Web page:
The mining state's unemployment rate fell to 3.8 per cent during the month, from 4.1 per cent in March.
The result is more than a full percentage point below the national rate of 4.9 per cent and that of the next best performing state, New South Wales, WA Commerce Minister Simon O'Brien said.
Mr O'Brien said 48,700 jobs were created in WA in the past 12 months.
Premier Colin Barnett said the figures were further proof of the strength of the state's economy.
"On the national front, while the unemployment rate has fallen slightly, I still remain concerned about job losses we're seeing on the east coast, but in Western Australia it's a very good environment," Mr Barnett said.
Chamber of Commerce and Industry WA chief economist Dana Mason said growth continued to be uneven across industries, with resources and resources-related sectors performing strongly, but small businesses and consumer-related companies were suffering from low consumer confidence.
About half of the chamber's members had reported difficulty in sourcing labour, and the shortage of skilled staff was expected to continue for the next few years, she said.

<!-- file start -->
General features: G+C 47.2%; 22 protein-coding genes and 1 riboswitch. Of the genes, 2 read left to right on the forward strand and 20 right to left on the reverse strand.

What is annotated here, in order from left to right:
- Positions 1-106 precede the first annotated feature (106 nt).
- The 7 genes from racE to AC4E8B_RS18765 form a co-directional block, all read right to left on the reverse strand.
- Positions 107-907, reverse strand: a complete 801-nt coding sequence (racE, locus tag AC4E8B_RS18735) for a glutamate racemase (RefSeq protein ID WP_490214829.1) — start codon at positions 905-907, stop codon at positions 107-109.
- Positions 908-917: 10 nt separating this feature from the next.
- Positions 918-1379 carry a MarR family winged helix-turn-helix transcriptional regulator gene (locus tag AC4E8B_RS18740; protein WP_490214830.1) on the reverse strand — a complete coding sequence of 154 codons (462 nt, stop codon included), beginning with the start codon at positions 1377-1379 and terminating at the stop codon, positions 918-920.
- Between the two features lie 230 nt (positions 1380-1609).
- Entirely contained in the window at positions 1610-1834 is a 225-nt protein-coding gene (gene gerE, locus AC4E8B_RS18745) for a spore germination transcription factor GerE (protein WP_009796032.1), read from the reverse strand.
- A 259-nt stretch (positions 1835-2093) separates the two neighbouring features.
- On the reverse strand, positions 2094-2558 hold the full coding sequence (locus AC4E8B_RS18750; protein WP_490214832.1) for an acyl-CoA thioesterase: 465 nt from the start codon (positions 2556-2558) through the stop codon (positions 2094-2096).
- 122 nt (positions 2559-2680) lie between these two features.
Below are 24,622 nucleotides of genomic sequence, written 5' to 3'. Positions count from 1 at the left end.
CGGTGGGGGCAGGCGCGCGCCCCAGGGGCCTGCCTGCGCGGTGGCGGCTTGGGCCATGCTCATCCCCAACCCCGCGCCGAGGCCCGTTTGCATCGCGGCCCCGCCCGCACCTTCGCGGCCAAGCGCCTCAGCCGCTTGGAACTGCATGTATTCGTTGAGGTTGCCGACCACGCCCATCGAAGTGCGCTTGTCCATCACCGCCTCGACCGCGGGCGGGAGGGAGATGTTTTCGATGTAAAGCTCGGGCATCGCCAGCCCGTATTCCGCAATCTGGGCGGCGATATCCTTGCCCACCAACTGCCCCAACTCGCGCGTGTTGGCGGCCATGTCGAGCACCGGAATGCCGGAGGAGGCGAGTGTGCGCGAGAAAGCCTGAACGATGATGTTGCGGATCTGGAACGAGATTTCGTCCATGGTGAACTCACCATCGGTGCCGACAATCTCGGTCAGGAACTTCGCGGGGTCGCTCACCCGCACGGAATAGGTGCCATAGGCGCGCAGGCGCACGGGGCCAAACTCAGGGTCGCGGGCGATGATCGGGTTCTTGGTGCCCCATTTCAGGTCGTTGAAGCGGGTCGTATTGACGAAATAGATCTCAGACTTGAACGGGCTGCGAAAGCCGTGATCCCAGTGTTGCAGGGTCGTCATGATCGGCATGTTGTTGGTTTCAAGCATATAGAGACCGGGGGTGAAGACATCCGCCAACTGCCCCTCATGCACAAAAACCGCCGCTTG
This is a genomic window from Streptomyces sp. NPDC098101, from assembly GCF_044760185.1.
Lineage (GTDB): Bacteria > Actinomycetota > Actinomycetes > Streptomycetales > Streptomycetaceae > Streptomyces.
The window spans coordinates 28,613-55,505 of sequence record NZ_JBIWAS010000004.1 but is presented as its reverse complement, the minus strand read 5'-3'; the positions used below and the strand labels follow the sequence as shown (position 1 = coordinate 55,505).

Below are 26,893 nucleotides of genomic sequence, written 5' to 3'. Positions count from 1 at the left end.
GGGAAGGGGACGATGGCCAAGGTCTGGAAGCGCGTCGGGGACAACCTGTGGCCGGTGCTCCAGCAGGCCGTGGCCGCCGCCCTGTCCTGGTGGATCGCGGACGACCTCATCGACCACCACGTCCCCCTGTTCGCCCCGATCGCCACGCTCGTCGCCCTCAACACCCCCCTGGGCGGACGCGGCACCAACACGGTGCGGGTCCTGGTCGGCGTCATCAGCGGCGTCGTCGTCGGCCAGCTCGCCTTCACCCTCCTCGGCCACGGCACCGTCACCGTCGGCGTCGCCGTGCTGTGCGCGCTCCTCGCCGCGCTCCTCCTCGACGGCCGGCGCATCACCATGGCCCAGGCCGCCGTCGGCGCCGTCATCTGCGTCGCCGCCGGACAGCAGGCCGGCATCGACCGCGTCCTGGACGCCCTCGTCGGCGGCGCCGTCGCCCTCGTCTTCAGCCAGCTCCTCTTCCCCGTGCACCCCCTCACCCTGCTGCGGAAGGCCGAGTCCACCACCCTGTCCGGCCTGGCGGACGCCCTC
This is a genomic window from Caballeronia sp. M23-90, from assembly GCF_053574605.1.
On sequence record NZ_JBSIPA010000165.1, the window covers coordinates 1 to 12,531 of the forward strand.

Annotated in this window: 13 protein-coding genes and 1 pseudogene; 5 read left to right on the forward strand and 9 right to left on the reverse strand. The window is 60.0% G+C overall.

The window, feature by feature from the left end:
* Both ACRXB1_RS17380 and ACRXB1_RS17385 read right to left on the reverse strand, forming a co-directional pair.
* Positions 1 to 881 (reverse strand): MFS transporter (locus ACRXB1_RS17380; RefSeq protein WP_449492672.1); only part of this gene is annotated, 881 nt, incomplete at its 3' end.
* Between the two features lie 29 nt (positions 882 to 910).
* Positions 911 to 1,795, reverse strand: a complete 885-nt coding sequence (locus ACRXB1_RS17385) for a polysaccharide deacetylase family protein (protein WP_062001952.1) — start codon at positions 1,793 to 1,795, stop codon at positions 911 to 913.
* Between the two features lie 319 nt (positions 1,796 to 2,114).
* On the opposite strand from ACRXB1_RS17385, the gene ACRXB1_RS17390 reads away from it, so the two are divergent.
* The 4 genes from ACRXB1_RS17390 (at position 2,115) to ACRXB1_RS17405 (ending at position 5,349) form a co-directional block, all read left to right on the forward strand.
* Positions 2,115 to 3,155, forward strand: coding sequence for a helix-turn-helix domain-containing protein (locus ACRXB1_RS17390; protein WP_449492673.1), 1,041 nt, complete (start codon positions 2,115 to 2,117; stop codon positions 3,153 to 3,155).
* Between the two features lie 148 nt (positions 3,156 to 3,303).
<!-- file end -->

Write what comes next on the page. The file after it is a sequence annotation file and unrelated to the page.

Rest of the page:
Ms Mason said falling productivity remained a problem nationwide.
"It's certainly an issue that will need to be addressed if we are going to continue to record improvements in standards of living across the country," she said.
"It's really about looking at improving the supply-side capacity of the economy to respond to the strong demand that we're seeing."
Investment in infrastructure was one way capacity-building could be achieved, and CCI WA was disappointed that the state received only 10 per cent of infrastructure funding in the federal budget this week.
"It's really important to recognise that what's good for WA is good for the nation as well," Ms Mason said.
(Source: WA Business News)